Example

Sam made total pension savings of £80,000 in 2012-13. Sam has been a member of a pension scheme since June 2010. His pension savings for the previous three years are as follows:

2009-10: £0 – he wasn’t a member of a pension scheme

2010-11: £30,000

2011-12: £0 – although he was a member of a pension scheme

Sam can carry forward £70,000 unused annual allowance to 2012-13 calculated as:

2009-10: £0 – because he wasn’t a member of a pension scheme

2010-11: £20,000

2011-12: £50,000

Even though Sam didn’t make any pension savings in 2011-12 he did belong to a pension scheme so he can carry forward all of his unused annual allowance.

The annual allowance for 2012-13 (£50,000) plus the carried forward annual allowance (£70,000) is £120,000.

Sam doesn’t have any tax to pay on his pension savings of £80,000 for 2012-13 as it’s less than the total annual allowance available of £120,000. He also has £40,000 unused annual allowance (from 2011-12) to carry forward to 2013-14.

Tax Year

Annual Allowance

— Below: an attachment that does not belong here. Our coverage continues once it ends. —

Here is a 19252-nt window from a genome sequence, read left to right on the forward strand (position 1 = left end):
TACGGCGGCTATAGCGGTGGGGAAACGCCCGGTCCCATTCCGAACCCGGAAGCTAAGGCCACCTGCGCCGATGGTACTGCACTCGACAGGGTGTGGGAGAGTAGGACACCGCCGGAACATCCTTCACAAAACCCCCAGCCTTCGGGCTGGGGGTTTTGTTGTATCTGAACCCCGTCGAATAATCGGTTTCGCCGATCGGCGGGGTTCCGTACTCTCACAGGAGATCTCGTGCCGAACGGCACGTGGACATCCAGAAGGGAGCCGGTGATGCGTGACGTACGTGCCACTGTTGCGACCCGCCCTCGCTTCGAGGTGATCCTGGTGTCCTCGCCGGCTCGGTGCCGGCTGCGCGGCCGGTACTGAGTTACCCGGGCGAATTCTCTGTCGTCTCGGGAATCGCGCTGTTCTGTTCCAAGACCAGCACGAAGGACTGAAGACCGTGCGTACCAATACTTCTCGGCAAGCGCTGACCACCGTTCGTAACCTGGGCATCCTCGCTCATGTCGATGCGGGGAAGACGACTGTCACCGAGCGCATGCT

2006/07

£215,000

2007/08

£225,000

2008/09

£235,000

2009/10

£245,000

2010/11

£255,000

2011/12

£50,000

2012/13

£50,000

2013/14

£50,000

2014/15

£40,000

 steve@bicknells.net

Will Temp Agencies avoid Auto Enrolment by using Postponement? 1

Pension background concept

The date workers are enrolled depends on the size of the company they work for and is being rolled out over the next six years (this is called a staging date).
  • Large employers (with 250 or more workers), have started automatically enrolling their workers and will continue to February 2014 (some employers may choose to start earlier)
  • Medium employers (50 – 249 workers) will have to start automatically enrolling their workersfrom April 2014 to April 2015
  • Small employers (49 workers or less) will have to start automatically enrolling their workers from June 2015 to April 2017